internal revenue services?

I had my taxes done for free by aaarp electronically on Mon 16. They call my work number and left a message telling me it was rejected because my 15 year old daughter who also had her taxes done by them had claimed herself as a dependent. She works 1 1/2 hours a day from a work study at the high school. I asked if I was allowed to claim her and was told yes. These people put in all the information in the computer and told us what our refunds would be. I owed state 104.00 and send the payment off that day. These people called on the 17 at work but I was not there that day but they also had my cell phone which they did not call, so I get the message on the 18. My return was rejected because the person who did my daughter taxes filled in my daughter claiming herself as a dependent who is 15. I tried to contact these people but is not getting any help. The message said I need to mail a copy of my filings out but the due date has passed. Will I be held responsible for penalties & interest?

6 Answers

  • Judy
    Lv 7
    1 decade ago
    Favorite Answer

    I work with the AARP program in PA. A couple of years ago, I had a return that was rejected on the last day, and had to be mailed in because it couldn't be efiled. I was told to have a copy of my rejection notice included with the mailed return and all would be ok and it wouldn't be considered late - and it did work out OK, with no penalties for the person whose return it was. I think there was a time limit to send it in, just a few days or maybe a week, but I don't remember for sure. But you need to get this sorted out quickly.

    As someone said above, TaxAide sites are closed now, but most of the volunteers still take calls at home - I do, as well as the people I work with. We're not done until all loose ends are tied up.

    Call the person who prepared your return and ask them for a copy of the rejection notice, and include it when you mail your return, along with a note from you explaining the situation. You'll probably be OK and not have to pay penalties or interest. If you can't get the copy of the reject notice, a note would probably end up being enough.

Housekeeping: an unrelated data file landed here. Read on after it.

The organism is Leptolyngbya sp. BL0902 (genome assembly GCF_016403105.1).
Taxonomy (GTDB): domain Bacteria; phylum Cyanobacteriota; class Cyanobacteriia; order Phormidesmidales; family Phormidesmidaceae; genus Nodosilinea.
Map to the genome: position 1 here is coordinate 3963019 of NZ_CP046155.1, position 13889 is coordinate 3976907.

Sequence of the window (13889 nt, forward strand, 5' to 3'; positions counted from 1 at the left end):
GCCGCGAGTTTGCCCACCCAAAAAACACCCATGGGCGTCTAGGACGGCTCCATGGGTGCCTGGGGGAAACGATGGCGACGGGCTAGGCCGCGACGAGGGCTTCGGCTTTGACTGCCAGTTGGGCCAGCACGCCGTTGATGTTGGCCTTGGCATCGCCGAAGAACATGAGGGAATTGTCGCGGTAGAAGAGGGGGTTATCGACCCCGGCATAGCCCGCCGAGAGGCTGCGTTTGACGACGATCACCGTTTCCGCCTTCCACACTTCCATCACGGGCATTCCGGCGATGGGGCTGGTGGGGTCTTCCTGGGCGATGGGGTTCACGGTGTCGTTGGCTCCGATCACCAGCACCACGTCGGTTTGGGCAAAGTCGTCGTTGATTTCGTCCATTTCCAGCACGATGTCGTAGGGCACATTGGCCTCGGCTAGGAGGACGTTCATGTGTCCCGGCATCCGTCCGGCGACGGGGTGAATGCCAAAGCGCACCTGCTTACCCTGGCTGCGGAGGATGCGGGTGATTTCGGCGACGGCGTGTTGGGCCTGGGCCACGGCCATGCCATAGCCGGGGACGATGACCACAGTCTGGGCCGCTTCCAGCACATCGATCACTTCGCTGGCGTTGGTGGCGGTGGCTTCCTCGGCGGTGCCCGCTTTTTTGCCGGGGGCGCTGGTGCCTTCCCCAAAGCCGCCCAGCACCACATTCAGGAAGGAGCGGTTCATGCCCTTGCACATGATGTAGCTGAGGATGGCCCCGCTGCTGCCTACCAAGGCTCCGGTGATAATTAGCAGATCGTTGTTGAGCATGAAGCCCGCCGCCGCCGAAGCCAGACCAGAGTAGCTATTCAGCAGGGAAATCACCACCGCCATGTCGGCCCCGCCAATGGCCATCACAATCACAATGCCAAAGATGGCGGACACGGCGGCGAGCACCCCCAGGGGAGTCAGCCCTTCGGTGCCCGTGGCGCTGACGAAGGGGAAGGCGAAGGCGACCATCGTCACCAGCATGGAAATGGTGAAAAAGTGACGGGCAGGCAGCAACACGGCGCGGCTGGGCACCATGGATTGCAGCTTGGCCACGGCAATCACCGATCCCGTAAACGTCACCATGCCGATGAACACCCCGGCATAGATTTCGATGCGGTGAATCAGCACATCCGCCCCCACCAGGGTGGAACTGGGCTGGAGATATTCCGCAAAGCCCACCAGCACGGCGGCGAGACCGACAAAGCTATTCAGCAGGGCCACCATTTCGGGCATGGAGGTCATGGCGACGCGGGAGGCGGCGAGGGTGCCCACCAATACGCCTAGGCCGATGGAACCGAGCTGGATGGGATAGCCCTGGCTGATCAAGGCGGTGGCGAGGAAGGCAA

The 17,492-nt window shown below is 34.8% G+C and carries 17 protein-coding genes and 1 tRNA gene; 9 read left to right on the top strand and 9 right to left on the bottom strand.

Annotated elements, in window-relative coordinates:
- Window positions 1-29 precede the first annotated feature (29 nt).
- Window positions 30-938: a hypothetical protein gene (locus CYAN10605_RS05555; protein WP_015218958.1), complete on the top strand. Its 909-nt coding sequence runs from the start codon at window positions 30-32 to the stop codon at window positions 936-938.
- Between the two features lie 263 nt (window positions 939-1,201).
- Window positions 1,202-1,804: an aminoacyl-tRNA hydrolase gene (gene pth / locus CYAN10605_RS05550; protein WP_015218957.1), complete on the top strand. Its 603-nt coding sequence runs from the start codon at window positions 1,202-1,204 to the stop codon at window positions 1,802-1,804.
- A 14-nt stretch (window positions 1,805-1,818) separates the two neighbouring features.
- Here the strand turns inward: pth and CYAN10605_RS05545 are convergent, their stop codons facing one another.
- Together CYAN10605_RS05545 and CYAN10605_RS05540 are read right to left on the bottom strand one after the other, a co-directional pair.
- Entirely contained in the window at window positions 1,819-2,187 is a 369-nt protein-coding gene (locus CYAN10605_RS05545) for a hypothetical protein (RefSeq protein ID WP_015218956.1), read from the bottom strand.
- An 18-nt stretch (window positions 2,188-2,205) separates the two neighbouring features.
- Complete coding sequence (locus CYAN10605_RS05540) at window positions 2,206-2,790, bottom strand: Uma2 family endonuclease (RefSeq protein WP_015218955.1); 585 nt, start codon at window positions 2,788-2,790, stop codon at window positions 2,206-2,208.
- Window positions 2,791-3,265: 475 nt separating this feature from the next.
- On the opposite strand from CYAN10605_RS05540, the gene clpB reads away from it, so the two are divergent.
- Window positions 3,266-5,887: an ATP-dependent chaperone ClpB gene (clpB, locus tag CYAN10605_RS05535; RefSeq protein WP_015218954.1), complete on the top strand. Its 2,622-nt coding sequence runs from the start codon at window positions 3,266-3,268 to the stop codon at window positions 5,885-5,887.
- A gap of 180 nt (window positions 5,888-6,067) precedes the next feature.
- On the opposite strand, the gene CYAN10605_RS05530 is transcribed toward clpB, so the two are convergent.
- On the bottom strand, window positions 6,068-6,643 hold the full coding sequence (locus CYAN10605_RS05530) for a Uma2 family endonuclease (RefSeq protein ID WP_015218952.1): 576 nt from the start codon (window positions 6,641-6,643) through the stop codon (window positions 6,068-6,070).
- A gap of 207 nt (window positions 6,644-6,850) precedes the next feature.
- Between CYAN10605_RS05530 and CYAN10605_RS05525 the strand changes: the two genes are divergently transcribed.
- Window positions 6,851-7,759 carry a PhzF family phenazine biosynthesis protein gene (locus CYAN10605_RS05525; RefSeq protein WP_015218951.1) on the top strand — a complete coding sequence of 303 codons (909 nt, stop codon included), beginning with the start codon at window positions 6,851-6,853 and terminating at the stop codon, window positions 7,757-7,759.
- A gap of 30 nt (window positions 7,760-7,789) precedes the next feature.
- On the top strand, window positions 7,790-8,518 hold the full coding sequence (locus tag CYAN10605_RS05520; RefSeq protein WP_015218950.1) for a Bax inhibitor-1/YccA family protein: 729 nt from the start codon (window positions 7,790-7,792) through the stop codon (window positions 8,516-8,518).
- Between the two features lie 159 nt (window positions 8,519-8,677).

Your state return might or might not have gone through. For what we use, if the federal rejects, the state doesn't get filed either - since it's the same program, that might be the case for yours too. Ask the person who prepared your return.

    Your daughter will have to amend her return dropping her claim to her own exemption - and if that makes her owe taxes, she'd have to pay them, but it probably wouldn't matter so she probably won't owe anything. The people who did her return actually should prepare the amendment without charging for it - they sure should have asked, knowing that she was only 15, whether she could be claimed as a dependent. But you don't HAVE TO have them do the amendment.

    If your daughter doesn't amend her return, you'll both end up dealing with some more IRS paperwork trying to sort out who has the right to the exemption.

    Good luck. Many of the AARP volunteers would help guide you through fixing this.

    If you have any questions, feel free to email me - see my profile to send an email.

  • 1 decade ago

    Depends on if the tax preparer takes responsibility for their work. Why would they have a 15 year old claim herself, unless she made too much money. Either way, I think they should have checked the filing status of your daughter since it was the same people that prepared both returns. I sure would have checked - we do check! Personally we also keep calling our clients until we actually speak with them - especially when it come to tax returns (we left messages for a week on all phone numbers when we hadn't heard for a client!)

    You do have a mess to take care of. Hopefully they will assist you. Call the IRS.

    Good luck!

  • 1 decade ago

    As of now you have not filed your return, but if you act quickly (within the next two days), you will not be assessed a failure to file penalty because the IRS knows that you attempted to file and the return was rejected. However, you will have to now file a paper return by mail.

    If you mail in your return as originally prepared, with a cover letter explaining what happened, you should be OK.

    At the same time (but in different envelopes), your daughter also needs to mail in an amended return and remove her personal exemption.

    Both you and your daughter will also need to file amended state returns by mail.

  • r_kav
    Lv 4
    1 decade ago

    The AARP Taxaide service is provided for free by unpaid (but trained and tested) volunteers. They would have been happy to help you resolve this, but they are now closed for the year. They don't provide any financial compensation, even if it was their mistake.

    You would be responsible for any interest, but the IRS normally would waive any penalties if you explain the situation to them. Don't try to explain it now. Just mail in your return and have your daughter file a 1040X to amend hers.

    Source(s): 12 years experience as an AARP tax preparer.
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  • 1 decade ago

    Your daughter needs to amend her return. By law she could not claim herself . You are entitled to her exemption.

  • 4 years ago

    No, yet his taxes have been paid via a fish! Mat 17:27 (17:26) yet that we are able to possibly no longer scandalize them, bypass to the sea, and solid in a hook: and that fish which shall first arise, take: and while thou hast opened this is mouth, thou shalt detect a coin: take that, and supply it to them for me and thee.

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